>backup oracle priestess
>court eunuch

>> No.22090934

for me it's court eunuch

>> No.22090997

Court NEET, take it or leave it

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22090913 No.22090913 [Reply] [Original]

Twilight Volume One by Stephanie Meyer has been rated over 6 million times kn goodreads. Harry Potter and the Philosopher's Stone has over 9 million ratings. Why should I bother reading Moby Dick (500,000 ratings) when it has approximately 5% as many ratings as the first Harry Potter?

>> No.22090932

Long-haul. Moby Dick will have a consistent readership in five hundred years beyond the others

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22090901 No.22090901 [Reply] [Original]

In The Great Reset: And the War for the World, the most controversial man on earth Alex Jones gives you a full analysis of The Great Reset, the global elite's international conspiracy to enslave humanity and all life on the planet.

If you really want to know what’s happening in the world, this is the one book you must read now. Alex Jones is the most censored man on the planet and you should ask yourself why that is. There is a powerful authoritarian takeover in process that is seeking to capture the entire human system and turn it into an artificial factory farm controlled system. We are in a war for the future of the world. In this book, you will hear from the world’s elites, from their own mouths, what they are planning for you and your families and you will learn what you can do to fight it.

From central bankers, corporate billionaires, and corrupted government officials, global elites have been organizing a historic war on humanity under a trans-humanist, scientific dictatorship. Alex Jones was the first major figure to expose the World Economic Forum’s agenda. He has dedicated the last 30 years of his life to studying The Great Reset, conducting tens of thousands of interviews with top-level scientists, politicians, and military officials in order to reverse engineer their secrets and help awaken humanity.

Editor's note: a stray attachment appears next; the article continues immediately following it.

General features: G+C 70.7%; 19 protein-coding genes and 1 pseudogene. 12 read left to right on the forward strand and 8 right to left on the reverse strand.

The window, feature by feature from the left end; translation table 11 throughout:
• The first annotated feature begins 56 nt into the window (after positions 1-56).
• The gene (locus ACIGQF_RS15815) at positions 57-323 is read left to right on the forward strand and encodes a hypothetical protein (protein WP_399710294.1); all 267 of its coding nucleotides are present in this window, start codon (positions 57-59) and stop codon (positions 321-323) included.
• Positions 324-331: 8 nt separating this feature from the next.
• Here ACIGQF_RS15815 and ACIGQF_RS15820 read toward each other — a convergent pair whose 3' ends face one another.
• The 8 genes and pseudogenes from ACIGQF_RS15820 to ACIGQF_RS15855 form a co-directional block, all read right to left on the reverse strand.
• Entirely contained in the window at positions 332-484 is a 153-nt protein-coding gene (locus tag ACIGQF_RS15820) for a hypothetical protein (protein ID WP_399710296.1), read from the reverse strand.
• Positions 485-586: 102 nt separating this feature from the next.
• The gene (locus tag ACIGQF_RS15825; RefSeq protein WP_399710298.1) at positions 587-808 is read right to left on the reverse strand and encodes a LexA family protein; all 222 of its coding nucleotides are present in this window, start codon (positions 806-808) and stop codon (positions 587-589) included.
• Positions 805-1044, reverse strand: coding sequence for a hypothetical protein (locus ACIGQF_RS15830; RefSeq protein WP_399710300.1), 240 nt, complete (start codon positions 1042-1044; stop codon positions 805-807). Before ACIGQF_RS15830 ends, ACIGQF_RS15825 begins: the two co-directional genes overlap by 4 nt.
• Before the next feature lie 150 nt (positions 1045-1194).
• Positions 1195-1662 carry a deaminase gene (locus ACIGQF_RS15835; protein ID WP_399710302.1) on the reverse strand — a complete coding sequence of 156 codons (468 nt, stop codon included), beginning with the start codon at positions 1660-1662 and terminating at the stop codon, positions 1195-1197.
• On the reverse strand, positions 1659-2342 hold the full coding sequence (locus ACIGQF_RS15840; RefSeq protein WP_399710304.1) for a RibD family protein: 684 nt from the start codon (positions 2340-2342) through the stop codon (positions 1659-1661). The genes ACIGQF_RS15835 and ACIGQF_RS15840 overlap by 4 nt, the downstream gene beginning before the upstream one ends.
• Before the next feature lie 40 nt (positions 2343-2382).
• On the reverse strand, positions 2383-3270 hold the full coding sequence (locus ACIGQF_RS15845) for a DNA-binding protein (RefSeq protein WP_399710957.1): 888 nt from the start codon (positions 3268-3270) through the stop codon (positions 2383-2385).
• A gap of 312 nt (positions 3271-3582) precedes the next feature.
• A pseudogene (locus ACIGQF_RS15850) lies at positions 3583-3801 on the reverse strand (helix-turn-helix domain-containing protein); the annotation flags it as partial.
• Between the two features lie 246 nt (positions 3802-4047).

The Great Reset: And the War for the World chronicles the history of the global elites' rise to power and reveals how they’ve captured the governments of the world and financed The Great Reset to pave the way for The New World Order.

Once dubbed a conspiracy theory, but now openly promoted by the most powerful corporations and governments, The Great Reset is a planned attempt to redistribute all the world’s wealth and power into the hands of banks, corporations, billionaires, and The World Economic Forum.

If you read one book in a lifetime, this is it. In The Great Reset: And the War for the World, you will discover from the self-appointed controllers of the planet in their own words, their plan for what they call the final revolution, or The Great Reset.

The only way this corporate fascist conspiracy can succeed is if the people of the world are not aware of it. And this book lays out their sinister blueprint and how to stop it. While many great books have been written to help awaken people to this sinister agenda, no author has ever spent as much time and research on The Great Reset as Alex Jones.

The Great Reset: And the War for the World is the undisputed trailblazer for understanding what’s happening and how to stop it.

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>> No.22090909
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>> No.22090916

Don't forget to buy a signed copy for $100

>> No.22090922

I do not regret to have seen a utopia. In the countryside, far from everything, in an otherworldly landscape, handsome people, cheerful in their spare leisure hours, balancing hard dangerous labour with childish play.

>> No.22090927

I'd read it but only for free

>> No.22090953

They finally made a book adaptation of Evangelion, nice

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22090836 No.22090836 [Reply] [Original]

this is a Buddhist text, transmuted through the autistic and exacting mind of a European